Concerns over tests

Glass Times editor Nathan Bushell reports on the latest news that fire tests are considered inadequate.

One thing that impresses me most about our industry is its ability to adapt to changing trends. Examples that spring to mind include heritage-style frames, lightweight solid roofs, and the prevalence of glass in commercial fit-outs.

Another sector that is seeing growth is fire doors. However, unlike other trending market sectors, fire doors have to conform to a strict set of guidelines which, since the appalling Grenfell Tower fire, have come under greater scrutiny.

And now, while manufacturers strive to design the best performing products, and installers endeavour to fit according to best practice, there are concerns that the fire test themselves are not fit for purpose.

Research conducted on behalf of the insurance industry in the wake of the Grenfell Tower fire has exposed what it calls “the utter inadequacy of the laboratory tests currently used to check the fire safety of building materials”.

The Association of British Insurers (ABI) commissioned the Fire Protection Association (FPA) to carry out a series of carefully controlled experiments recreating more realistic building conditions than those in which the standard tests are done, in an effort to measure what difference these factors could make in the event of a fire.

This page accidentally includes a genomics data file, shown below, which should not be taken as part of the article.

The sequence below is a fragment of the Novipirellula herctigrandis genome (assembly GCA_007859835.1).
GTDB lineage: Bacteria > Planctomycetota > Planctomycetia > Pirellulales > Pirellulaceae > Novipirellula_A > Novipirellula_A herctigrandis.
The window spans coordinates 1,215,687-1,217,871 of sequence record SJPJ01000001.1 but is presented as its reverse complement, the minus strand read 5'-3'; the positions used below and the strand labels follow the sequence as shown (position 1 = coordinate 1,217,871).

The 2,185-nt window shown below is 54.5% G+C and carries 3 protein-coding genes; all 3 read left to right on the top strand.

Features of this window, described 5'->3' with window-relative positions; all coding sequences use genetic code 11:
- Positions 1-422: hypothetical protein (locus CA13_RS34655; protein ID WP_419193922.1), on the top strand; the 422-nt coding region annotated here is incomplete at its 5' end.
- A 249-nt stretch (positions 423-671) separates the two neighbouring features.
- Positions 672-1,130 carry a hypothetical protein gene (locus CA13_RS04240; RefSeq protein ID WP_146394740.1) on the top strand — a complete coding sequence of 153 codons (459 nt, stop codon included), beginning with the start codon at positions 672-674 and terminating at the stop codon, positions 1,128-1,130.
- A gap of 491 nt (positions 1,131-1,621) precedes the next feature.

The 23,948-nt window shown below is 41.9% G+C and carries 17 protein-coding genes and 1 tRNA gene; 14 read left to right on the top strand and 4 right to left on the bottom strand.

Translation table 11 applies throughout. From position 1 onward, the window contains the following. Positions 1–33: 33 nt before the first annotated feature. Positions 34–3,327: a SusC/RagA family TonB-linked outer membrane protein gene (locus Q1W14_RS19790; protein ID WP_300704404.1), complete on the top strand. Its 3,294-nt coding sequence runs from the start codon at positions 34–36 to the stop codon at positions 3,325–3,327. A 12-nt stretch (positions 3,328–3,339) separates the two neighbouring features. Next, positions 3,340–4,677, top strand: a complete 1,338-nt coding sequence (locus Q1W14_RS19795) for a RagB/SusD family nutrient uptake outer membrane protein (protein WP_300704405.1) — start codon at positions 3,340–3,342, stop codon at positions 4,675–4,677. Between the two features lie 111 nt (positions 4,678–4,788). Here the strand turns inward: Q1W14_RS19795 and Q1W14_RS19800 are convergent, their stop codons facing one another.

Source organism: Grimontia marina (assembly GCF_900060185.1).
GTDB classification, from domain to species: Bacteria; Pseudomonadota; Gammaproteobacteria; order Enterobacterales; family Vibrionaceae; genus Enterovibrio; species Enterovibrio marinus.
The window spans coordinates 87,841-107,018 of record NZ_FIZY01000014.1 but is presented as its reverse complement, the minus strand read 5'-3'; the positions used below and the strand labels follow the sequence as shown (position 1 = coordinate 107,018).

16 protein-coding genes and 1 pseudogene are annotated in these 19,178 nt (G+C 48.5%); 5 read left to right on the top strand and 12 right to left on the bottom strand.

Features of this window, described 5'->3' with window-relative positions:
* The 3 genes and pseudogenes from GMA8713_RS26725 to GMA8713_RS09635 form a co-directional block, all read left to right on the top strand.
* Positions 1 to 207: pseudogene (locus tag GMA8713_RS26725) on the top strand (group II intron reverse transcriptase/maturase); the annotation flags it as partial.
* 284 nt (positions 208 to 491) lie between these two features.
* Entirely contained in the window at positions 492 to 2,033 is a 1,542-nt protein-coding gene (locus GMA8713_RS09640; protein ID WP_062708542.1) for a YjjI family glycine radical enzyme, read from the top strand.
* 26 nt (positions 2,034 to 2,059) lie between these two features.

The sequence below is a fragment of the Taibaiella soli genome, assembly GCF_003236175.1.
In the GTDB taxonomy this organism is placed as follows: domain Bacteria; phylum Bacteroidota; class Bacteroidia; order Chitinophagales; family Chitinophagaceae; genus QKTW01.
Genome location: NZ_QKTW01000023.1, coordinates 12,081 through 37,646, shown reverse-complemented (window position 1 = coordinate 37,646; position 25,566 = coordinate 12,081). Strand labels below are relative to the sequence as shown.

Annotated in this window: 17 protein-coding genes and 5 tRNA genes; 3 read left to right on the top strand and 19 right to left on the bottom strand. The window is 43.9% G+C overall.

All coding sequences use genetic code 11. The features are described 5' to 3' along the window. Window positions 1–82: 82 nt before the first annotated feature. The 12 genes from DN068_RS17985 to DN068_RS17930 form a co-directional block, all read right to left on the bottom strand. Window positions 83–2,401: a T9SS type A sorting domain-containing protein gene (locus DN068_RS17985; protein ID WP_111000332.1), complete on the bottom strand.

The real-life factors overlooked by the official testing regime include:

  • Test fires which are only made up of wood. In modern blazes, around 20% of the materials involved are plastic.
  • Cladding materials are sometimes tested as a sealed unit, whereas when fitted on a building they often include gaps, and cover a far more extensive area.
  • Materials tested will be in manufacturer condition, but during their actual use will often be pierced by things such as vents or ducts.

In its submission to the Hackitt review, the ABI called for an end to the use of all but non-combustible materials in construction, and a reformed testing regime that replicates real world conditions to provide genuine evidence of how materials perform in a fire. “The results of these latest tests all reinforce the importance of urgent reform,” it said.

Huw Evans, director general of the ABI, said: “Dame Judith Hackitt’s important work post-Grenfell has already recognised the building control system is broken. This latest research is yet more evidence that fundamental reform is needed to keep our homes and commercial premises safe from fire. It is a matter of urgency that we create the right testing regime that properly replicates real world conditions and keeps pace with building innovation and modern design.”

The full press release can be found here.